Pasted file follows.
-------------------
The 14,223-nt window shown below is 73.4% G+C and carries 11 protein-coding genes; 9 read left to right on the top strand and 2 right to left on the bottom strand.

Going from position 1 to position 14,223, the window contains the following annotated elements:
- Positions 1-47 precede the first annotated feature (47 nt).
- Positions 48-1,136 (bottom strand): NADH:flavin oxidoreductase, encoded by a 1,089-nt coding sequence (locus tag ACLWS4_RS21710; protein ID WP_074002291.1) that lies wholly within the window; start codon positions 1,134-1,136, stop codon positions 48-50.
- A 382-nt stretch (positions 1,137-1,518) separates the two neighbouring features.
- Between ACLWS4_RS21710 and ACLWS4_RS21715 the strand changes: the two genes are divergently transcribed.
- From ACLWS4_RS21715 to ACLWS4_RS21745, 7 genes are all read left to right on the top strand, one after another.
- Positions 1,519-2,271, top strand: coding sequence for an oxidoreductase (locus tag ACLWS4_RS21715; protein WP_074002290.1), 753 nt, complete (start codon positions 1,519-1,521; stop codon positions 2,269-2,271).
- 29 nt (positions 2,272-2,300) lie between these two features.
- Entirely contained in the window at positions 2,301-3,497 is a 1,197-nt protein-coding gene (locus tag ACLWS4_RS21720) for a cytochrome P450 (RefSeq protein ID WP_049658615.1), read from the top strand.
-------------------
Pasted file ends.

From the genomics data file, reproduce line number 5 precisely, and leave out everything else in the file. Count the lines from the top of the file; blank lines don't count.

- A 382-nt stretch (positions 1,137-1,518) separates the two neighbouring features.